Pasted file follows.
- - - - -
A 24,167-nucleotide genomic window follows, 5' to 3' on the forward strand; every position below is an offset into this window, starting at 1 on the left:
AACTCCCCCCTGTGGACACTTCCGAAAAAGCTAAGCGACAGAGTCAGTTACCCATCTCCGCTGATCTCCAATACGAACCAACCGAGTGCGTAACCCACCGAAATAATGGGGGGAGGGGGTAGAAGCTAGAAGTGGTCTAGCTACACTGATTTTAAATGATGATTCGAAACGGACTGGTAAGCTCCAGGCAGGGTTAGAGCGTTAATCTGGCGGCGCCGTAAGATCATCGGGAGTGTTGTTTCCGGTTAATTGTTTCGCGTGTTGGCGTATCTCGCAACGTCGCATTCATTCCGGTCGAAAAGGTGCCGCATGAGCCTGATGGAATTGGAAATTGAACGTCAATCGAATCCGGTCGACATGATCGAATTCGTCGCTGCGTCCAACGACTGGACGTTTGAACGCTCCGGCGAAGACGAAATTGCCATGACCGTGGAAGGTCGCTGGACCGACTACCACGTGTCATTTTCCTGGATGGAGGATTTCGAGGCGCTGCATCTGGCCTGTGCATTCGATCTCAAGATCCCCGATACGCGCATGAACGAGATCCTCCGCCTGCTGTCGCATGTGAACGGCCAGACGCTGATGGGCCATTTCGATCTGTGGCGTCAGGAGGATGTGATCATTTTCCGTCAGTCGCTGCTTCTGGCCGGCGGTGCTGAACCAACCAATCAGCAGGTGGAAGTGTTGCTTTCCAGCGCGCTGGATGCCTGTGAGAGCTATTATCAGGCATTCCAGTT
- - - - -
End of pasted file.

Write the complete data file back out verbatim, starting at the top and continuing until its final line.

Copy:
A 24,167-nucleotide genomic window follows, 5' to 3' on the forward strand; every position below is an offset into this window, starting at 1 on the left:
AACTCCCCCCTGTGGACACTTCCGAAAAAGCTAAGCGACAGAGTCAGTTACCCATCTCCGCTGATCTCCAATACGAACCAACCGAGTGCGTAACCCACCGAAATAATGGGGGGAGGGGGTAGAAGCTAGAAGTGGTCTAGCTACACTGATTTTAAATGATGATTCGAAACGGACTGGTAAGCTCCAGGCAGGGTTAGAGCGTTAATCTGGCGGCGCCGTAAGATCATCGGGAGTGTTGTTTCCGGTTAATTGTTTCGCGTGTTGGCGTATCTCGCAACGTCGCATTCATTCCGGTCGAAAAGGTGCCGCATGAGCCTGATGGAATTGGAAATTGAACGTCAATCGAATCCGGTCGACATGATCGAATTCGTCGCTGCGTCCAACGACTGGACGTTTGAACGCTCCGGCGAAGACGAAATTGCCATGACCGTGGAAGGTCGCTGGACCGACTACCACGTGTCATTTTCCTGGATGGAGGATTTCGAGGCGCTGCATCTGGCCTGTGCATTCGATCTCAAGATCCCCGATACGCGCATGAACGAGATCCTCCGCCTGCTGTCGCATGTGAACGGCCAGACGCTGATGGGCCATTTCGATCTGTGGCGTCAGGAGGATGTGATCATTTTCCGTCAGTCGCTGCTTCTGGCCGGCGGTGCTGAACCAACCAATCAGCAGGTGGAAGTGTTGCTTTCCAGCGCGCTGGATGCCTGTGAGAGCTATTATCAGGCATTCCAGTT